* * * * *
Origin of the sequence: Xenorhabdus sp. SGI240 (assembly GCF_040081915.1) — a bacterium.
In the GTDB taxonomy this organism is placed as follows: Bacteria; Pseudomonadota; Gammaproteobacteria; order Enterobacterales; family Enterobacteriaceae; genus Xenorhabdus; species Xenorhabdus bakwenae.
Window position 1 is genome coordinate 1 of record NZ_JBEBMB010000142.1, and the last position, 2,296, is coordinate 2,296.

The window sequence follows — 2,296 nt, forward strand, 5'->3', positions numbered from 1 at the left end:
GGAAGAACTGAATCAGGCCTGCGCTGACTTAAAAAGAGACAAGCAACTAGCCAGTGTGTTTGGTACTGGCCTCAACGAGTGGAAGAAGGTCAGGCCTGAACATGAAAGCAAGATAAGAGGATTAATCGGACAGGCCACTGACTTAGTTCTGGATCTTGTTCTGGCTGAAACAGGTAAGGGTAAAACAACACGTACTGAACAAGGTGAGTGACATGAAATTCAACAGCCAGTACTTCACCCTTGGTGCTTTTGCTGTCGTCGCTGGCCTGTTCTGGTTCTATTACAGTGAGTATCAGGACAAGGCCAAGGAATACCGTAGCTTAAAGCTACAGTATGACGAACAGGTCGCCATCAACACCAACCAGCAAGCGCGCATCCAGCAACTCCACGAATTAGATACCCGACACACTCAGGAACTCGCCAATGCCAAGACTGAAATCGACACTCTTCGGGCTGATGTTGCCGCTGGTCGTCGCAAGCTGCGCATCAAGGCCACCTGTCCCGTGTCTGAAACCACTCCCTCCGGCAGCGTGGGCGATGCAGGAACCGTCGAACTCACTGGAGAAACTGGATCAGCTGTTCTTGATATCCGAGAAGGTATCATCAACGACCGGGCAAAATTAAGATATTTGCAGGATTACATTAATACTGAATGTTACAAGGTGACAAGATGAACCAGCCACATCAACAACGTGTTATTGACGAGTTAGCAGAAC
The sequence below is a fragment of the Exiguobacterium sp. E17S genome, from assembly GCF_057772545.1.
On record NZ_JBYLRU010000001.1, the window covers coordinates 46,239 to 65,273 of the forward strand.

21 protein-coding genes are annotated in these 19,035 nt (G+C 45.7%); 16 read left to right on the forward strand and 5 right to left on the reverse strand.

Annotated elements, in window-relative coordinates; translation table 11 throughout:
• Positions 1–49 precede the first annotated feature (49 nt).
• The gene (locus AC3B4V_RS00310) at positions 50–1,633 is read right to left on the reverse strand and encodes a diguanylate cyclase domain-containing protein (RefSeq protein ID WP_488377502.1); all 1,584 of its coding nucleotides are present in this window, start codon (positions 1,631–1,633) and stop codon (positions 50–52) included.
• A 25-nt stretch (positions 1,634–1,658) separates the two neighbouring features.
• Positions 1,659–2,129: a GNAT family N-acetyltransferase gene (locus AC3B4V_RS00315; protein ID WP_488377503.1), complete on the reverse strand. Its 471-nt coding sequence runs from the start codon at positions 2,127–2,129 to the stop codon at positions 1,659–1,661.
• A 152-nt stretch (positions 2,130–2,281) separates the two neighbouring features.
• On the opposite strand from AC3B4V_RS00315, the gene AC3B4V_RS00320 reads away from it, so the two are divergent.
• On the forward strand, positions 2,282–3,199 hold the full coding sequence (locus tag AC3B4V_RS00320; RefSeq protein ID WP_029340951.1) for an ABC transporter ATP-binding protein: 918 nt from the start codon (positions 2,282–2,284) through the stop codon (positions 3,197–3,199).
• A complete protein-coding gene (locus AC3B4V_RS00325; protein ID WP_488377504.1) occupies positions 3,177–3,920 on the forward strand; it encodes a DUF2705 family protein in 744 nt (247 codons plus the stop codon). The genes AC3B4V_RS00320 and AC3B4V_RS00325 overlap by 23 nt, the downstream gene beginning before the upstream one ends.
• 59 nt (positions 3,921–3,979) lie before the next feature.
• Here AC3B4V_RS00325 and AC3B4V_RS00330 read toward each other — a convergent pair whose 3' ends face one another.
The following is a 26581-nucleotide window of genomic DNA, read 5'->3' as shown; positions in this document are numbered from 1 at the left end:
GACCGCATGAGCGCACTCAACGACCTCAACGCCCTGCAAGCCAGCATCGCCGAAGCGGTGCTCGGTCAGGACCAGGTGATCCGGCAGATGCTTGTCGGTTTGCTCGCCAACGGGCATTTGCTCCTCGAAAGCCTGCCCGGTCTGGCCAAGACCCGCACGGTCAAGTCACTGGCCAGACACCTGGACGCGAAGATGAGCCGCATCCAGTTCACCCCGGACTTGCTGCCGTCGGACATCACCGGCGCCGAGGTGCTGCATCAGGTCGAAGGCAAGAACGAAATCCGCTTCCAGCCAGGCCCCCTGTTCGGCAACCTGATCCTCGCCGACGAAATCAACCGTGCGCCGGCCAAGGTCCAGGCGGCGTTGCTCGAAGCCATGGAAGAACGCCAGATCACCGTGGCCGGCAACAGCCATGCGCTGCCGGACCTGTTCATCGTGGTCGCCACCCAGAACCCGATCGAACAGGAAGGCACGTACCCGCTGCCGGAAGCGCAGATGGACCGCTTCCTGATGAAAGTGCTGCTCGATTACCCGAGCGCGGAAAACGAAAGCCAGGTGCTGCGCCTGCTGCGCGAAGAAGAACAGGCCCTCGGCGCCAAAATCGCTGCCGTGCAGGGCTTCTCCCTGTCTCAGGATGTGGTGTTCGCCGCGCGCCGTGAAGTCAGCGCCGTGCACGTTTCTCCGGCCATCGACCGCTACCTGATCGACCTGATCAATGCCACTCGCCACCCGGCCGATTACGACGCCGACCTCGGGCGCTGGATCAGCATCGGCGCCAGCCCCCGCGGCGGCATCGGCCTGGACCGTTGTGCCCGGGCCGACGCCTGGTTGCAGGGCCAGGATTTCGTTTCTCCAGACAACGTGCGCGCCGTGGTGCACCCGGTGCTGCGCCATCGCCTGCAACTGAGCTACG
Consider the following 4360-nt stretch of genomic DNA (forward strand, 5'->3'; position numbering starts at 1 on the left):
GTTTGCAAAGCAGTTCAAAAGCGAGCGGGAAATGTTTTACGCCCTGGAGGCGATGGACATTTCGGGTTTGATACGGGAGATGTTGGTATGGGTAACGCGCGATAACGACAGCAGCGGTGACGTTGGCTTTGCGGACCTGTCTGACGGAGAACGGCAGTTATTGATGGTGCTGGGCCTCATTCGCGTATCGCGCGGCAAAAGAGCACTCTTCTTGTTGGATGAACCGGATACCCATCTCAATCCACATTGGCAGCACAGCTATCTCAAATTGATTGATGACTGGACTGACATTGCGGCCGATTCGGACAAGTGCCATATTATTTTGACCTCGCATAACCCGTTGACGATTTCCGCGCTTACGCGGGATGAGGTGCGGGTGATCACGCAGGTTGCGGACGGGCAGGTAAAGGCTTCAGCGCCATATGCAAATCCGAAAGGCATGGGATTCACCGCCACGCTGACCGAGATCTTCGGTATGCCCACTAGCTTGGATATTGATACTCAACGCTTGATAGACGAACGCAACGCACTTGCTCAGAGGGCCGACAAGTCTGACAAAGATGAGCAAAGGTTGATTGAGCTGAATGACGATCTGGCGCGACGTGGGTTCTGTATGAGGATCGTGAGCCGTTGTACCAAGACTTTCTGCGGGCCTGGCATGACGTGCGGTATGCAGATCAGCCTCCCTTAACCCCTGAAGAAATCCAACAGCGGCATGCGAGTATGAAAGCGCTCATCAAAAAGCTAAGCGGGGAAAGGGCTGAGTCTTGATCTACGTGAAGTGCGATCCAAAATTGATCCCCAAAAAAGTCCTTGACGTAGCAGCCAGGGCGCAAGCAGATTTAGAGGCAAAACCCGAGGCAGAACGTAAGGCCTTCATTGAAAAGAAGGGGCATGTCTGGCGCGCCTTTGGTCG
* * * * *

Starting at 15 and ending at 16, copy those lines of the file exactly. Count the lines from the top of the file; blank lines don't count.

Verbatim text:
• On the opposite strand from AC3B4V_RS00315, the gene AC3B4V_RS00320 reads away from it, so the two are divergent.
• On the forward strand, positions 2,282–3,199 hold the full coding sequence (locus tag AC3B4V_RS00320; RefSeq protein ID WP_029340951.1) for an ABC transporter ATP-binding protein: 918 nt from the start codon (positions 2,282–2,284) through the stop codon (positions 3,197–3,199).